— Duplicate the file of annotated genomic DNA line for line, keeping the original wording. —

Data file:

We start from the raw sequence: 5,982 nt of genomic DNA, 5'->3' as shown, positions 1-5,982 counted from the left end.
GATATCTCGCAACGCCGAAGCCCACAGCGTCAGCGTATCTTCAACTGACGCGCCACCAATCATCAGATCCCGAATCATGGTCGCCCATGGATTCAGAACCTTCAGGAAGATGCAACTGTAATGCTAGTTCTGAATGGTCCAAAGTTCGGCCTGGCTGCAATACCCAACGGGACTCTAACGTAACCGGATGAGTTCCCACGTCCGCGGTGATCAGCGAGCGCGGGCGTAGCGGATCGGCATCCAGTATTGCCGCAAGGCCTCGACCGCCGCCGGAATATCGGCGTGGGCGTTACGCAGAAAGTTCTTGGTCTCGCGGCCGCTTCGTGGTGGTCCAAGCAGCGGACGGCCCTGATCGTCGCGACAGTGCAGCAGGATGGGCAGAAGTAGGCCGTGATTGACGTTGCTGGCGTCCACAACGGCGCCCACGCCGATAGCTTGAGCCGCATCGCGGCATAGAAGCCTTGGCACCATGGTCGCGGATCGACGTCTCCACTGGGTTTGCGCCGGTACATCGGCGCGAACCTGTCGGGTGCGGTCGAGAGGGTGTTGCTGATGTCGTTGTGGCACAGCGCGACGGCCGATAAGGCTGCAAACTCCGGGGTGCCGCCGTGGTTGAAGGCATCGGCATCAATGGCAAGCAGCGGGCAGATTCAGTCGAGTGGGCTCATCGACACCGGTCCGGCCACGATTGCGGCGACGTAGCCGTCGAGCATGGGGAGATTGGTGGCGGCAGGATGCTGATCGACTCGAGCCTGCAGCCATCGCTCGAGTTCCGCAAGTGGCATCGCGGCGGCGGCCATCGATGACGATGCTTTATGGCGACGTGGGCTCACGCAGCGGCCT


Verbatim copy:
We start from the raw sequence: 5,982 nt of genomic DNA, 5'->3' as shown, positions 1-5,982 counted from the left end.
GATATCTCGCAACGCCGAAGCCCACAGCGTCAGCGTATCTTCAACTGACGCGCCACCAATCATCAGATCCCGAATCATGGTCGCCCATGGATTCAGAACCTTCAGGAAGATGCAACTGTAATGCTAGTTCTGAATGGTCCAAAGTTCGGCCTGGCTGCAATACCCAACGGGACTCTAACGTAACCGGATGAGTTCCCACGTCCGCGGTGATCAGCGAGCGCGGGCGTAGCGGATCGGCATCCAGTATTGCCGCAAGGCCTCGACCGCCGCCGGAATATCGGCGTGGGCGTTACGCAGAAAGTTCTTGGTCTCGCGGCCGCTTCGTGGTGGTCCAAGCAGCGGACGGCCCTGATCGTCGCGACAGTGCAGCAGGATGGGCAGAAGTAGGCCGTGATTGACGTTGCTGGCGTCCACAACGGCGCCCACGCCGATAGCTTGAGCCGCATCGCGGCATAGAAGCCTTGGCACCATGGTCGCGGATCGACGTCTCCACTGGGTTTGCGCCGGTACATCGGCGCGAACCTGTCGGGTGCGGTCGAGAGGGTGTTGCTGATGTCGTTGTGGCACAGCGCGACGGCCGATAAGGCTGCAAACTCCGGGGTGCCGCCGTGGTTGAAGGCATCGGCATCAATGGCAAGCAGCGGGCAGATTCAGTCGAGTGGGCTCATCGACACCGGTCCGGCCACGATTGCGGCGACGTAGCCGTCGAGCATGGGGAGATTGGTGGCGGCAGGATGCTGATCGACTCGAGCCTGCAGCCATCGCTCGAGTTCCGCAAGTGGCATCGCGGCGGCGGCCATCGATGACGATGCTTTATGGCGACGTGGGCTCACGCAGCGGCCT